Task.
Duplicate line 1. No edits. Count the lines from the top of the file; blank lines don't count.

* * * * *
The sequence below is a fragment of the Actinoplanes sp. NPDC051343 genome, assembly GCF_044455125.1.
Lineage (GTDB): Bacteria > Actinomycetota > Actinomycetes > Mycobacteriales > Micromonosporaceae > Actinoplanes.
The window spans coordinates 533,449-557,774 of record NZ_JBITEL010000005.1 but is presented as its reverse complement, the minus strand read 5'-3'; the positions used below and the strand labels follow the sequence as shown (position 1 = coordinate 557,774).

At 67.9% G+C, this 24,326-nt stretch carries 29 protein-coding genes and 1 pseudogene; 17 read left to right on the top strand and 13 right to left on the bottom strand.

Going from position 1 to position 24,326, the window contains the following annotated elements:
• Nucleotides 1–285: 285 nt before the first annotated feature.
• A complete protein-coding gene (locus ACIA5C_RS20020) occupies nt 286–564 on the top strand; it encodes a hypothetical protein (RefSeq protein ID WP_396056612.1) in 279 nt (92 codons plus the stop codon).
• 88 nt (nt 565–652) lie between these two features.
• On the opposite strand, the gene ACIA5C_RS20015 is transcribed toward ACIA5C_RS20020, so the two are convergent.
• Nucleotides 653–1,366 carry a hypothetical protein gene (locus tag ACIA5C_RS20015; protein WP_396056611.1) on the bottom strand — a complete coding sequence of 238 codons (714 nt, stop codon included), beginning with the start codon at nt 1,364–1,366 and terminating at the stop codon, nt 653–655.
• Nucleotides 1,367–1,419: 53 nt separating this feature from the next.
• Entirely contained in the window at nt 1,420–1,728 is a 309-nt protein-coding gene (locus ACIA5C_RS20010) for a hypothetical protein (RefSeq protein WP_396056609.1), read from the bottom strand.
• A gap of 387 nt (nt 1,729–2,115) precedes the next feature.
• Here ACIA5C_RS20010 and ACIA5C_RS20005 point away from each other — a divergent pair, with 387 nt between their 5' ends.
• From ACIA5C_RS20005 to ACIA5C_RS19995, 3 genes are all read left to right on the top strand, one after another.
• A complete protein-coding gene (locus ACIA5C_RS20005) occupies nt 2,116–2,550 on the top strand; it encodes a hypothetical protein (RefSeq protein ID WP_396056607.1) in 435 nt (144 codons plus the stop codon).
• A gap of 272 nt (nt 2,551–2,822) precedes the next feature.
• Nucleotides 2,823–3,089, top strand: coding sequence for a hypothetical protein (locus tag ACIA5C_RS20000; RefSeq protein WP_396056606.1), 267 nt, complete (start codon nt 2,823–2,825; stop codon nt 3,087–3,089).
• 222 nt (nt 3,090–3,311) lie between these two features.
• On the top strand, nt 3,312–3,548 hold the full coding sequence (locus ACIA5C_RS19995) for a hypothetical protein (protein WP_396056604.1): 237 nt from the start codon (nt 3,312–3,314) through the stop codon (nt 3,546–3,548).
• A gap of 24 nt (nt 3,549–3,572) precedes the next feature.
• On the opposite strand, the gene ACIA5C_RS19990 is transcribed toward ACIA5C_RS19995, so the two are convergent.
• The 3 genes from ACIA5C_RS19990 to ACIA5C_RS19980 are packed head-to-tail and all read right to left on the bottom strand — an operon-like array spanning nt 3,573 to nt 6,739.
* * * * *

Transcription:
The sequence below is a fragment of the Actinoplanes sp. NPDC051343 genome, assembly GCF_044455125.1.